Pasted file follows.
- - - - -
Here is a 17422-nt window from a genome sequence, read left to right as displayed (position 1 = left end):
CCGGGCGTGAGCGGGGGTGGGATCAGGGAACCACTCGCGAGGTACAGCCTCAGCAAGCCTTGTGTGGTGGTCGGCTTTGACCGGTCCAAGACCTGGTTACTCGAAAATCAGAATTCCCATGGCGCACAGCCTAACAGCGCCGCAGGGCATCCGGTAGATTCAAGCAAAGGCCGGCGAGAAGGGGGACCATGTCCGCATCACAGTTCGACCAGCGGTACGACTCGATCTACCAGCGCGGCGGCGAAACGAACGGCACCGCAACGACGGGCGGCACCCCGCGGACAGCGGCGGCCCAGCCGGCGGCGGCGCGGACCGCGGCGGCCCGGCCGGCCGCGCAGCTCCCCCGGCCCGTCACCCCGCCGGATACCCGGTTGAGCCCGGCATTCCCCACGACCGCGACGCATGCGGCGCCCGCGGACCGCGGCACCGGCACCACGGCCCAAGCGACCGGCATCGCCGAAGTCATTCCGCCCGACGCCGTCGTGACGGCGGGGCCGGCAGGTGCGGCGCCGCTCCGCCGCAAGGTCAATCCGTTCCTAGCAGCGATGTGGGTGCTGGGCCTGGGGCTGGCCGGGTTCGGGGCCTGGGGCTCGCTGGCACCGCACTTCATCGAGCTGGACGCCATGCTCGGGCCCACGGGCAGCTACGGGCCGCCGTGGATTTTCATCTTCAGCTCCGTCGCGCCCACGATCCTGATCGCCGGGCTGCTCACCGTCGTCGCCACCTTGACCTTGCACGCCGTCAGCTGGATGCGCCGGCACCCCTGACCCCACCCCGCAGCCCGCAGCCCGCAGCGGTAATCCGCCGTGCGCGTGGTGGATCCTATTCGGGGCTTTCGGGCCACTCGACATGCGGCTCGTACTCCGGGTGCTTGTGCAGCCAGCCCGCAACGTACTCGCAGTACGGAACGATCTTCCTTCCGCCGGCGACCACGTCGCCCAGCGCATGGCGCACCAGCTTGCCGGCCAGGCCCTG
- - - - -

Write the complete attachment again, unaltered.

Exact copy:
Here is a 17422-nt window from a genome sequence, read left to right as displayed (position 1 = left end):
CCGGGCGTGAGCGGGGGTGGGATCAGGGAACCACTCGCGAGGTACAGCCTCAGCAAGCCTTGTGTGGTGGTCGGCTTTGACCGGTCCAAGACCTGGTTACTCGAAAATCAGAATTCCCATGGCGCACAGCCTAACAGCGCCGCAGGGCATCCGGTAGATTCAAGCAAAGGCCGGCGAGAAGGGGGACCATGTCCGCATCACAGTTCGACCAGCGGTACGACTCGATCTACCAGCGCGGCGGCGAAACGAACGGCACCGCAACGACGGGCGGCACCCCGCGGACAGCGGCGGCCCAGCCGGCGGCGGCGCGGACCGCGGCGGCCCGGCCGGCCGCGCAGCTCCCCCGGCCCGTCACCCCGCCGGATACCCGGTTGAGCCCGGCATTCCCCACGACCGCGACGCATGCGGCGCCCGCGGACCGCGGCACCGGCACCACGGCCCAAGCGACCGGCATCGCCGAAGTCATTCCGCCCGACGCCGTCGTGACGGCGGGGCCGGCAGGTGCGGCGCCGCTCCGCCGCAAGGTCAATCCGTTCCTAGCAGCGATGTGGGTGCTGGGCCTGGGGCTGGCCGGGTTCGGGGCCTGGGGCTCGCTGGCACCGCACTTCATCGAGCTGGACGCCATGCTCGGGCCCACGGGCAGCTACGGGCCGCCGTGGATTTTCATCTTCAGCTCCGTCGCGCCCACGATCCTGATCGCCGGGCTGCTCACCGTCGTCGCCACCTTGACCTTGCACGCCGTCAGCTGGATGCGCCGGCACCCCTGACCCCACCCCGCAGCCCGCAGCCCGCAGCGGTAATCCGCCGTGCGCGTGGTGGATCCTATTCGGGGCTTTCGGGCCACTCGACATGCGGCTCGTACTCCGGGTGCTTGTGCAGCCAGCCCGCAACGTACTCGCAGTACGGAACGATCTTCCTTCCGCCGGCGACCACGTCGCCCAGCGCATGGCGCACCAGCTTGCCGGCCAGGCCCTG